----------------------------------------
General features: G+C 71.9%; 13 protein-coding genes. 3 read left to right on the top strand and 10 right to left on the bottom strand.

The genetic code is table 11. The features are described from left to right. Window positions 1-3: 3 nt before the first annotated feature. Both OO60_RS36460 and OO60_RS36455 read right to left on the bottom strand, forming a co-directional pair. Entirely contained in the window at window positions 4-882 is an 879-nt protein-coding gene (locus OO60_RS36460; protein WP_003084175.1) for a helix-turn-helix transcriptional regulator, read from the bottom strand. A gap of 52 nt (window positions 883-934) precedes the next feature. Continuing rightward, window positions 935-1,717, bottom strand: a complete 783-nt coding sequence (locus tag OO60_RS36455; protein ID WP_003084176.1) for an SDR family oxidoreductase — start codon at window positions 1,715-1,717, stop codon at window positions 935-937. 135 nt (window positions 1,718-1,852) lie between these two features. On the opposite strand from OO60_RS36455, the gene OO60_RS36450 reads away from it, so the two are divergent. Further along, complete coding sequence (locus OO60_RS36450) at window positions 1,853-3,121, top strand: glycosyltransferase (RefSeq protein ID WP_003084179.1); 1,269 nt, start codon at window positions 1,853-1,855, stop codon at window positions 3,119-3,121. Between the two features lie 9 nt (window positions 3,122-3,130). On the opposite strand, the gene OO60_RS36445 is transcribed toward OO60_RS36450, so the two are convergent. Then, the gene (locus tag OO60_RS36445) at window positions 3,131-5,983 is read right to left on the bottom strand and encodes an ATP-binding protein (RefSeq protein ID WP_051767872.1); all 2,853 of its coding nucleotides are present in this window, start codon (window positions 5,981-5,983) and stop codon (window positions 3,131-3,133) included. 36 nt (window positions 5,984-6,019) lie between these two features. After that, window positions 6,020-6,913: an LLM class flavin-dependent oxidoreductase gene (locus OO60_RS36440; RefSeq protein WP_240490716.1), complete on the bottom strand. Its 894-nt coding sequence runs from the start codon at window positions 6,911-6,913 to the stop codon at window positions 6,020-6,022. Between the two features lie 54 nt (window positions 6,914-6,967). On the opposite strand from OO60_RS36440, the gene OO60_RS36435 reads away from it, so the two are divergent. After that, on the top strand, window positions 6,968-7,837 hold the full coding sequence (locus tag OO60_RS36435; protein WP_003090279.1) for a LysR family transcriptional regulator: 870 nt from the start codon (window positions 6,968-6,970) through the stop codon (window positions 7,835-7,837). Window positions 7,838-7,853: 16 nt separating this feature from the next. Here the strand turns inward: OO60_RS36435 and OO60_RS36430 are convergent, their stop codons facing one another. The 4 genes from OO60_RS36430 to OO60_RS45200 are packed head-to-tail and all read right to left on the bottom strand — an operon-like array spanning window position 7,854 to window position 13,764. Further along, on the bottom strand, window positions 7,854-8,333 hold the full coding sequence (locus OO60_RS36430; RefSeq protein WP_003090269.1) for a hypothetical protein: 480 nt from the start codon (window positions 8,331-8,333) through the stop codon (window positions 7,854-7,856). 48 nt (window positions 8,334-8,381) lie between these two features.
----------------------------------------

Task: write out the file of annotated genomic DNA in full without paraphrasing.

General features: G+C 71.9%; 13 protein-coding genes. 3 read left to right on the top strand and 10 right to left on the bottom strand.

The genetic code is table 11. The features are described from left to right. Window positions 1-3: 3 nt before the first annotated feature. Both OO60_RS36460 and OO60_RS36455 read right to left on the bottom strand, forming a co-directional pair. Entirely contained in the window at window positions 4-882 is an 879-nt protein-coding gene (locus OO60_RS36460; protein WP_003084175.1) for a helix-turn-helix transcriptional regulator, read from the bottom strand. A gap of 52 nt (window positions 883-934) precedes the next feature. Continuing rightward, window positions 935-1,717, bottom strand: a complete 783-nt coding sequence (locus tag OO60_RS36455; protein ID WP_003084176.1) for an SDR family oxidoreductase — start codon at window positions 1,715-1,717, stop codon at window positions 935-937. 135 nt (window positions 1,718-1,852) lie between these two features. On the opposite strand from OO60_RS36455, the gene OO60_RS36450 reads away from it, so the two are divergent. Further along, complete coding sequence (locus OO60_RS36450) at window positions 1,853-3,121, top strand: glycosyltransferase (RefSeq protein ID WP_003084179.1); 1,269 nt, start codon at window positions 1,853-1,855, stop codon at window positions 3,119-3,121. Between the two features lie 9 nt (window positions 3,122-3,130). On the opposite strand, the gene OO60_RS36445 is transcribed toward OO60_RS36450, so the two are convergent. Then, the gene (locus tag OO60_RS36445) at window positions 3,131-5,983 is read right to left on the bottom strand and encodes an ATP-binding protein (RefSeq protein ID WP_051767872.1); all 2,853 of its coding nucleotides are present in this window, start codon (window positions 5,981-5,983) and stop codon (window positions 3,131-3,133) included. 36 nt (window positions 5,984-6,019) lie between these two features. After that, window positions 6,020-6,913: an LLM class flavin-dependent oxidoreductase gene (locus OO60_RS36440; RefSeq protein WP_240490716.1), complete on the bottom strand. Its 894-nt coding sequence runs from the start codon at window positions 6,911-6,913 to the stop codon at window positions 6,020-6,022. Between the two features lie 54 nt (window positions 6,914-6,967). On the opposite strand from OO60_RS36440, the gene OO60_RS36435 reads away from it, so the two are divergent. After that, on the top strand, window positions 6,968-7,837 hold the full coding sequence (locus tag OO60_RS36435; protein WP_003090279.1) for a LysR family transcriptional regulator: 870 nt from the start codon (window positions 6,968-6,970) through the stop codon (window positions 7,835-7,837). Window positions 7,838-7,853: 16 nt separating this feature from the next. Here the strand turns inward: OO60_RS36435 and OO60_RS36430 are convergent, their stop codons facing one another. The 4 genes from OO60_RS36430 to OO60_RS45200 are packed head-to-tail and all read right to left on the bottom strand — an operon-like array spanning window position 7,854 to window position 13,764. Further along, on the bottom strand, window positions 7,854-8,333 hold the full coding sequence (locus OO60_RS36430; RefSeq protein WP_003090269.1) for a hypothetical protein: 480 nt from the start codon (window positions 8,331-8,333) through the stop codon (window positions 7,854-7,856). 48 nt (window positions 8,334-8,381) lie between these two features.